Carpal tunnel syndrome is routinely thought to be idiopathic and sporadic. However, there are clearly susceptibility differences as evidenced by 2 individuals doing identical tasks where one develops CTS and the other does not. Often, when it is considered to be inherited, it is the manifestation of a systemic illness.14 In the past, epidemiological studies generally overlooked the possibility of familial occurrence.15 There are, however, multiple literature reports of familial CTS displaying a dominant pattern of inheritance.16- 21 One group reported idiopathic median nerve entrapment "inheritance" as familial CTS and suggested it to be a genetically distinct disorder.17 Multiple claims of pedigrees of affected first-degree relatives in numerous generations of families have been reported.22- 25
With current advances in genetic medicine, a much better understanding of the molecular and cytogenetic causes of many disorders is known. Recent cytogenetic and molecular studies have directly linked abnormalities of the proximal short arm of chromosome 17 to the dominantly inherited peripheral neuropathies HNPP and Charcot-Marie-Tooth disease type 1A (CMT1A).26,27 Charcot-Marie-Tooth disease is the most common inherited peripheral neuropathy, estimated to occur at an incidence of 1 per 2500 persons.28 The disease-causing mechanism in most patients with CMT1A and HNPP has been identified as a 1.5-megabase DNA duplication and its reciprocal 1.5-megabase deletion, respectively.29- 31 Although the true incidence of HNPP is unknown, the frequency of new mutations in HNPP is expected to be similar to CMT1A given the shared mutational mechanism.27 The submicroscopic duplications or deletions can be assayed by several techniques5,30,32- 35; 2-color fluorescence in situ hybridization analysis of interphase nuclei, however, is very specific, sensitive, relatively inexpensive, and simple to interpret.
Hereditary neuropathy with liability to pressure palsies is also known as "tomaculous neuropathy." It manifests transient episodes of numbness, muscular weakness, and atrophy after minor compression or trauma to peripheral nerves in addition to symptoms normally associated with entrapment neuropathies. Affected patients and asymptomatic carriers have mildly slowed nerve conduction velocities with conduction block. Segmental demyelination and remyelination with tomacula or sausage-like focal thickening of the myelin sheaths are observed on peripheral nerve biopsy specimens.26 Carpal tunnel syndrome may be the first or only manifestation of HNPP,4,36 Potocki et al4 described a patient who had a duplication of a region of 17p11.2 and a deletion of 17p12 encompassing PMP22 on the homologous chromosome. Further molecular analyses revealed the duplication to be a de novo event, but the deletion containing PMP22 deletion was familial. Three generations of family members with PMP22 deletions had dominant CTS, documented by electrodiagnostic testing prior to molecular analysis.4 The identification of the chromosome 17p12 deletion in this family was incidental to the evaluation of developmental delay in a family member.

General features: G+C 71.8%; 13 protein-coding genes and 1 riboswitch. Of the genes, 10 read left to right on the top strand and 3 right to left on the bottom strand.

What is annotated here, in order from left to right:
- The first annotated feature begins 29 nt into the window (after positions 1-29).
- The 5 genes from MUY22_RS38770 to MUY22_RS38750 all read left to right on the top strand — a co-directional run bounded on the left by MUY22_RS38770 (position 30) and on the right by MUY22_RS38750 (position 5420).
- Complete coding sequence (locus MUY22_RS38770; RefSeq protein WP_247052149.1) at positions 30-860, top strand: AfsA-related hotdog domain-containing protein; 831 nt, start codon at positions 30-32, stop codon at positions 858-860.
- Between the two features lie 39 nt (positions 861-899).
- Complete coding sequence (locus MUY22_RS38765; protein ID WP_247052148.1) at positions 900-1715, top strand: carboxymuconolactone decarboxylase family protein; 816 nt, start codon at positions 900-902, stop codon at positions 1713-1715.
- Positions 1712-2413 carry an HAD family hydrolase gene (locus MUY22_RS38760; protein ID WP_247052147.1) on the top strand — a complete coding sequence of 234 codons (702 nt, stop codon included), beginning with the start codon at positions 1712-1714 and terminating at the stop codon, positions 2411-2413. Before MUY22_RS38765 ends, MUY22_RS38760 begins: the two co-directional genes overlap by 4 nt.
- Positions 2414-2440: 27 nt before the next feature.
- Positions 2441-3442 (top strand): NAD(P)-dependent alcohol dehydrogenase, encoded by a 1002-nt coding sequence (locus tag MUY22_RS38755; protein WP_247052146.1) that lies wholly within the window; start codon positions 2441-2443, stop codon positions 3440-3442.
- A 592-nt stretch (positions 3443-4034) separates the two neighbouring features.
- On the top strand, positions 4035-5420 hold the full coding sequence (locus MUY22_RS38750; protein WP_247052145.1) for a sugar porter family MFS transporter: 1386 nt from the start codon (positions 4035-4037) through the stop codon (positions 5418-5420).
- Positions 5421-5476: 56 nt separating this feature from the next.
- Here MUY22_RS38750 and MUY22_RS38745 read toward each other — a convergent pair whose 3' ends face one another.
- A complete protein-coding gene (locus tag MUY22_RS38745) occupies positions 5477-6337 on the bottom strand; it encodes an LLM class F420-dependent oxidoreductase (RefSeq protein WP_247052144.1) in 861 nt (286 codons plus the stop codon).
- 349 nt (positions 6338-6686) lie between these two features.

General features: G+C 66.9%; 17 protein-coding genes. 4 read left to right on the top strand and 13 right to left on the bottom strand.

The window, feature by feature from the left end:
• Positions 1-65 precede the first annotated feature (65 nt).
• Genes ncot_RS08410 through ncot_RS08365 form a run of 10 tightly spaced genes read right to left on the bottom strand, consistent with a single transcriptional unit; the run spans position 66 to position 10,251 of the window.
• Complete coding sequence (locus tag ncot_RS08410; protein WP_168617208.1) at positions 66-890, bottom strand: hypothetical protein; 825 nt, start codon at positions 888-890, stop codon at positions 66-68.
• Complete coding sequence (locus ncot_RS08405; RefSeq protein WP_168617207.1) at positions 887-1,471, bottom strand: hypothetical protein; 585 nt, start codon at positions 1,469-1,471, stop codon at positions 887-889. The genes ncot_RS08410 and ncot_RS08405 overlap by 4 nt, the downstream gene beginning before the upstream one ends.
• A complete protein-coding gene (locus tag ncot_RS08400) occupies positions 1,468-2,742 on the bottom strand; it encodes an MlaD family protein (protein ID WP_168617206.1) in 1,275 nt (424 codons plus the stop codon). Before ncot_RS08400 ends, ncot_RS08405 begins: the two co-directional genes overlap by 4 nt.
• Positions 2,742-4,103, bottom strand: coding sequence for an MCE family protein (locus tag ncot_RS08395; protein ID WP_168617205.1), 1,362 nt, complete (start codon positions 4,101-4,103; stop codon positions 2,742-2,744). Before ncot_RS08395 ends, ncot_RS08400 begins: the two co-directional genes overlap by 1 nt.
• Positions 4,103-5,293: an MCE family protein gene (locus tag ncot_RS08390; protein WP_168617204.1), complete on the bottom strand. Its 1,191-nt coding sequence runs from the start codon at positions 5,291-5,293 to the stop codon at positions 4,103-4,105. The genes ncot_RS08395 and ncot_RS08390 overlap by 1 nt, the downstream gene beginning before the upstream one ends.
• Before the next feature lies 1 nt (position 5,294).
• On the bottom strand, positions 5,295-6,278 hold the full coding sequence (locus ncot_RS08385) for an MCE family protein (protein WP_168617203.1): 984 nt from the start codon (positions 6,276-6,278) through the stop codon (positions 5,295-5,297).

The prevalence of HNPP in idiopathic CTS is unknown. With the estimated incidences of CTS (1%-3.8%)7- 9 and HNPP (0.04%),28 HNPP could be responsible for 1% to 4% of CTS. The results of this clinical survey of 50 patients, however, found that no patients with idiopathic CTS had the 1.5-megabase HNPP-associated deletion.
Making the diagnosis of HNPP as the cause of the CTS in these patients could have significant health consequences for individuals and their family members by avoiding unnecessary surgical release of the carpal canal and promoting preventive measures to avoid nerve pressure or trauma in areas such as the fibular neck in the legs, the elbows, and at the wrists. Hereditary neuropathy with liability to pressure palsies should be suspected and testing considered in all patients with a history of multiple transient mononeuropathies or any family showing dominantly inherited pressure palsies as well as those in which multiple members are affected with CTS or other entrapment neuropathies. The contribution of HNPP to isolated CTS is likely to be relatively small, thus continued screening for PMP22 deletion in patients with idiopathic CTS in the absence of any other clinical signs of HNPP is of limited clinical value.
Accepted for publication May 23, 2001.
We thank Catherine Kashork and Jessica Wu, from the Baylor College of Medicine, for their expert fluorescence in situ hybridization analyses.
Reprints: David W. Stockton, MD, One Baylor Plaza, Room 604B, Houston, TX 77030 (e-mail: email@example.com).